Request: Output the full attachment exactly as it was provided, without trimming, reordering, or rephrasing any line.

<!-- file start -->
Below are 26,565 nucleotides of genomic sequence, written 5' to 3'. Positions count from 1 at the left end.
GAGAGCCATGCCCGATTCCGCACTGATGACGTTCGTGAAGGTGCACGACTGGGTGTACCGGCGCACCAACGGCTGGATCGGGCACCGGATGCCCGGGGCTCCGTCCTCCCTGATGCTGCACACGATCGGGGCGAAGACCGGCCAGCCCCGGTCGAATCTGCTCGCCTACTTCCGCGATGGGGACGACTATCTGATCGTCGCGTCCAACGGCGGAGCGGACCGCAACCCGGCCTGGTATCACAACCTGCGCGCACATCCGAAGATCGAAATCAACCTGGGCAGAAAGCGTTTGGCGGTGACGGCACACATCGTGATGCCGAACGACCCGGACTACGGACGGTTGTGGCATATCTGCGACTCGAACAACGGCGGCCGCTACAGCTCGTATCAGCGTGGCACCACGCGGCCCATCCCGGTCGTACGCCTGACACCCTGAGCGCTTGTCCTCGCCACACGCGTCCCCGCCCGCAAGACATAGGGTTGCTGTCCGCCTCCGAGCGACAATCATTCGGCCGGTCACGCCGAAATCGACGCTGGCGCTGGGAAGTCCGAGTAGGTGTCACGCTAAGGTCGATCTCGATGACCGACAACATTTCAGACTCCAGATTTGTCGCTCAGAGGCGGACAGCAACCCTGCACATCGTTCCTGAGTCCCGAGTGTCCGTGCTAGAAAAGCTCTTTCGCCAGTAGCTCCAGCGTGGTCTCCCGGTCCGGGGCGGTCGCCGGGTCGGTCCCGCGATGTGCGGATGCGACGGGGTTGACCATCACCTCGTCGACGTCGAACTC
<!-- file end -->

Below are 26,565 nucleotides of genomic sequence, written 5' to 3'. Positions count from 1 at the left end.
GAGAGCCATGCCCGATTCCGCACTGATGACGTTCGTGAAGGTGCACGACTGGGTGTACCGGCGCACCAACGGCTGGATCGGGCACCGGATGCCCGGGGCTCCGTCCTCCCTGATGCTGCACACGATCGGGGCGAAGACCGGCCAGCCCCGGTCGAATCTGCTCGCCTACTTCCGCGATGGGGACGACTATCTGATCGTCGCGTCCAACGGCGGAGCGGACCGCAACCCGGCCTGGTATCACAACCTGCGCGCACATCCGAAGATCGAAATCAACCTGGGCAGAAAGCGTTTGGCGGTGACGGCACACATCGTGATGCCGAACGACCCGGACTACGGACGGTTGTGGCATATCTGCGACTCGAACAACGGCGGCCGCTACAGCTCGTATCAGCGTGGCACCACGCGGCCCATCCCGGTCGTACGCCTGACACCCTGAGCGCTTGTCCTCGCCACACGCGTCCCCGCCCGCAAGACATAGGGTTGCTGTCCGCCTCCGAGCGACAATCATTCGGCCGGTCACGCCGAAATCGACGCTGGCGCTGGGAAGTCCGAGTAGGTGTCACGCTAAGGTCGATCTCGATGACCGACAACATTTCAGACTCCAGATTTGTCGCTCAGAGGCGGACAGCAACCCTGCACATCGTTCCTGAGTCCCGAGTGTCCGTGCTAGAAAAGCTCTTTCGCCAGTAGCTCCAGCGTGGTCTCCCGGTCCGGGGCGGTCGCCGGGTCGGTCCCGCGATGTGCGGATGCGACGGGGTTGACCATCACCTCGTCGACGTCGAACTC